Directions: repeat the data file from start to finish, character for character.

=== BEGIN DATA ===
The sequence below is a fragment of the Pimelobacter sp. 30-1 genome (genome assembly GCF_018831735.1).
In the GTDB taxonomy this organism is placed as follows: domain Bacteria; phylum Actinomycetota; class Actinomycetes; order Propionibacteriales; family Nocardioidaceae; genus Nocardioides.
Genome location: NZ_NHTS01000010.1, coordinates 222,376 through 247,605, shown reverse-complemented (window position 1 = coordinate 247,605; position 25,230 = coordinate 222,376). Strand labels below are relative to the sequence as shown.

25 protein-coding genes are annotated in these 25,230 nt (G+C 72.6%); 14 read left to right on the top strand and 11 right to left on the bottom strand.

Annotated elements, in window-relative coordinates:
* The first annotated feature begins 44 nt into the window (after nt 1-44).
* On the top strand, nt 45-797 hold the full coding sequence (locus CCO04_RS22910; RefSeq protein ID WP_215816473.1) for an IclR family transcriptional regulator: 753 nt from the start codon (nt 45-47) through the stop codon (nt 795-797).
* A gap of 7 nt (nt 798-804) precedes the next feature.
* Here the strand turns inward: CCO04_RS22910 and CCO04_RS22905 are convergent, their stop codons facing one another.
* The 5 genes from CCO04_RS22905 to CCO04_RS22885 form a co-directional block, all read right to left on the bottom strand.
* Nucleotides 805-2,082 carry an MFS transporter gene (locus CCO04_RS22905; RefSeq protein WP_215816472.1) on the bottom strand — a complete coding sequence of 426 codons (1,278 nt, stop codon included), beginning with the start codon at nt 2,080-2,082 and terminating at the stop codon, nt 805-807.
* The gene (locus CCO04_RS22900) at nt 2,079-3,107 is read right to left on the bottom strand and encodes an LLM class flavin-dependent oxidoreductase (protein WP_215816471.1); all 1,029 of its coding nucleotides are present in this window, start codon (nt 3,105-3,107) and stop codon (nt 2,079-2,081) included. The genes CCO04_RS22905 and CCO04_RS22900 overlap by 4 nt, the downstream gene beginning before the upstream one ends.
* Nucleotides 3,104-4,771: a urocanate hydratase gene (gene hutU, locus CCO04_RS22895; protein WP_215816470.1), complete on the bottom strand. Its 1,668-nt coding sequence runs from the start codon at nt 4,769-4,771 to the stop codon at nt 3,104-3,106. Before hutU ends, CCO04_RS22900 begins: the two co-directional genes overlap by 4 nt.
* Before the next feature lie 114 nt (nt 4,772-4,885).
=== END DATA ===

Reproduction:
The sequence below is a fragment of the Pimelobacter sp. 30-1 genome (genome assembly GCF_018831735.1).
In the GTDB taxonomy this organism is placed as follows: domain Bacteria; phylum Actinomycetota; class Actinomycetes; order Propionibacteriales; family Nocardioidaceae; genus Nocardioides.
Genome location: NZ_NHTS01000010.1, coordinates 222,376 through 247,605, shown reverse-complemented (window position 1 = coordinate 247,605; position 25,230 = coordinate 222,376). Strand labels below are relative to the sequence as shown.

25 protein-coding genes are annotated in these 25,230 nt (G+C 72.6%); 14 read left to right on the top strand and 11 right to left on the bottom strand.

Annotated elements, in window-relative coordinates:
* The first annotated feature begins 44 nt into the window (after nt 1-44).
* On the top strand, nt 45-797 hold the full coding sequence (locus CCO04_RS22910; RefSeq protein ID WP_215816473.1) for an IclR family transcriptional regulator: 753 nt from the start codon (nt 45-47) through the stop codon (nt 795-797).
* A gap of 7 nt (nt 798-804) precedes the next feature.
* Here the strand turns inward: CCO04_RS22910 and CCO04_RS22905 are convergent, their stop codons facing one another.
* The 5 genes from CCO04_RS22905 to CCO04_RS22885 form a co-directional block, all read right to left on the bottom strand.
* Nucleotides 805-2,082 carry an MFS transporter gene (locus CCO04_RS22905; RefSeq protein WP_215816472.1) on the bottom strand — a complete coding sequence of 426 codons (1,278 nt, stop codon included), beginning with the start codon at nt 2,080-2,082 and terminating at the stop codon, nt 805-807.
* The gene (locus CCO04_RS22900) at nt 2,079-3,107 is read right to left on the bottom strand and encodes an LLM class flavin-dependent oxidoreductase (protein WP_215816471.1); all 1,029 of its coding nucleotides are present in this window, start codon (nt 3,105-3,107) and stop codon (nt 2,079-2,081) included. The genes CCO04_RS22905 and CCO04_RS22900 overlap by 4 nt, the downstream gene beginning before the upstream one ends.
* Nucleotides 3,104-4,771: a urocanate hydratase gene (gene hutU, locus CCO04_RS22895; protein WP_215816470.1), complete on the bottom strand. Its 1,668-nt coding sequence runs from the start codon at nt 4,769-4,771 to the stop codon at nt 3,104-3,106. Before hutU ends, CCO04_RS22900 begins: the two co-directional genes overlap by 4 nt.
* Before the next feature lie 114 nt (nt 4,772-4,885).